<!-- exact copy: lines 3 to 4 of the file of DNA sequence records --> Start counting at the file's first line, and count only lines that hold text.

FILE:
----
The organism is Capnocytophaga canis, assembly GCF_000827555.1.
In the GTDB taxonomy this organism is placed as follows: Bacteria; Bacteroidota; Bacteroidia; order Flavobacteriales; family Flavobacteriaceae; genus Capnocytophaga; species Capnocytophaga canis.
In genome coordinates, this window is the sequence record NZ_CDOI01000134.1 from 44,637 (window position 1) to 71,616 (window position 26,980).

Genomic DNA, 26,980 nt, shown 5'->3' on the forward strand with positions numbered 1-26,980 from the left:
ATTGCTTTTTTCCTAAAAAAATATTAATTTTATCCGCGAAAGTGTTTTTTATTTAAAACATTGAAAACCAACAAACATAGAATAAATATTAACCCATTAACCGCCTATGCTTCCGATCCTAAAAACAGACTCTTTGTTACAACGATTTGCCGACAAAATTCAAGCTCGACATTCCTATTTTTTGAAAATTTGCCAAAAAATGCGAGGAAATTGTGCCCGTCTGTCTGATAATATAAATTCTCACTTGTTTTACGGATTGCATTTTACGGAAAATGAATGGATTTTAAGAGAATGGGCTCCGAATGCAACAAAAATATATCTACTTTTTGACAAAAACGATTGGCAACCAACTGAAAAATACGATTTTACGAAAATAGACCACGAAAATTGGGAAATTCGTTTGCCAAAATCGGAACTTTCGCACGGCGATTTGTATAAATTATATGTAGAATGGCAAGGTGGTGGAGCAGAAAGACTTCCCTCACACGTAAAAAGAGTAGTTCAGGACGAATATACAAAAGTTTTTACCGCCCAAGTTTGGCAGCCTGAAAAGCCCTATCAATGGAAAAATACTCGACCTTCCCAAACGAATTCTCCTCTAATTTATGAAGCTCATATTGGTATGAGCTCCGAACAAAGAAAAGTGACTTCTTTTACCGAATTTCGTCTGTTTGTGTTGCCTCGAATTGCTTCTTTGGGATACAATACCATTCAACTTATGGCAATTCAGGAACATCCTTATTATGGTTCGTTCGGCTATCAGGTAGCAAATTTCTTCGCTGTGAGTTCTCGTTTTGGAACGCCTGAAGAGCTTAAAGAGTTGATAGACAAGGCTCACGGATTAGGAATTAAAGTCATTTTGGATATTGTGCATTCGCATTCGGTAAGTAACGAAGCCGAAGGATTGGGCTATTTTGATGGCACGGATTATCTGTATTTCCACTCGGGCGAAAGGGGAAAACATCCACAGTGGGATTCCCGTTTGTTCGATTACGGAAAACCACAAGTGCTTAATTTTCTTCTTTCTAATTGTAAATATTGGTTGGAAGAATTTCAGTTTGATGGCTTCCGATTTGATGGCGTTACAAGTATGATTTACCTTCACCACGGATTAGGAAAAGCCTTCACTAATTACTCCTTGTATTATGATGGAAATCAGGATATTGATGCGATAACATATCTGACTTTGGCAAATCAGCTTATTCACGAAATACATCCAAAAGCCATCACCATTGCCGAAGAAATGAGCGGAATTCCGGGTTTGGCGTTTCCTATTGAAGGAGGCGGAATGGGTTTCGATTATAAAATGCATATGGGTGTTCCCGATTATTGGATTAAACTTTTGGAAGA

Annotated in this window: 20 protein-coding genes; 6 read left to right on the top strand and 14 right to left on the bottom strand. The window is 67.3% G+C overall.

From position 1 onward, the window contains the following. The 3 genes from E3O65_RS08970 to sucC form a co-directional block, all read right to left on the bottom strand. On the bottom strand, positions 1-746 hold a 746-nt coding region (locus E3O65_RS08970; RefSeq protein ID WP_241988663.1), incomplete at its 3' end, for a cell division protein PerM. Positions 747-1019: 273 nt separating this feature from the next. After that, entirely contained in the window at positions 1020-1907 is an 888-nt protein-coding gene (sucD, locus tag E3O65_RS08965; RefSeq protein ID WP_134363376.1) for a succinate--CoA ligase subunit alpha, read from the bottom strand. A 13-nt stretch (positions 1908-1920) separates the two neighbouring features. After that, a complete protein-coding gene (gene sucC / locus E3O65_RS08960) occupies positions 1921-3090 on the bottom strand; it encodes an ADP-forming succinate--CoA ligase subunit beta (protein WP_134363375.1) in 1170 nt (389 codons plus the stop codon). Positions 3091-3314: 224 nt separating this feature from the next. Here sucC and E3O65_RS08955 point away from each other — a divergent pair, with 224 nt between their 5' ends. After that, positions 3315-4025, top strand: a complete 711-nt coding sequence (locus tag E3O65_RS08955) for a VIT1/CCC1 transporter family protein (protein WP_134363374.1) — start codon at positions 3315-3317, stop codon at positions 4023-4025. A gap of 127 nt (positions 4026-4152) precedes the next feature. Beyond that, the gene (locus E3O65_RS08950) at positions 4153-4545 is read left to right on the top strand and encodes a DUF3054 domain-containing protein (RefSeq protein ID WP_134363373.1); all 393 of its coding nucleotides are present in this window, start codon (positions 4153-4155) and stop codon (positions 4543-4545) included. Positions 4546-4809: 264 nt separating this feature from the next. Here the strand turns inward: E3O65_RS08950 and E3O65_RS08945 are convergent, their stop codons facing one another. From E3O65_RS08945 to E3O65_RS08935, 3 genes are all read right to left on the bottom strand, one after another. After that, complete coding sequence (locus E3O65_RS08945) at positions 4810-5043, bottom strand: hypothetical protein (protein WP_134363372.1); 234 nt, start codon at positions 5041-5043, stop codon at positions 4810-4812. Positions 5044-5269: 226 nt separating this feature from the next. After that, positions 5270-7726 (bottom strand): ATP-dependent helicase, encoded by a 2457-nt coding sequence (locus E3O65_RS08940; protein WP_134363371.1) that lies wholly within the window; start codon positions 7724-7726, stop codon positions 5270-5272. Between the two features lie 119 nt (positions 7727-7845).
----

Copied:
In genome coordinates, this window is the sequence record NZ_CDOI01000134.1 from 44,637 (window position 1) to 71,616 (window position 26,980).

Genomic DNA, 26,980 nt, shown 5'->3' on the forward strand with positions numbered 1-26,980 from the left: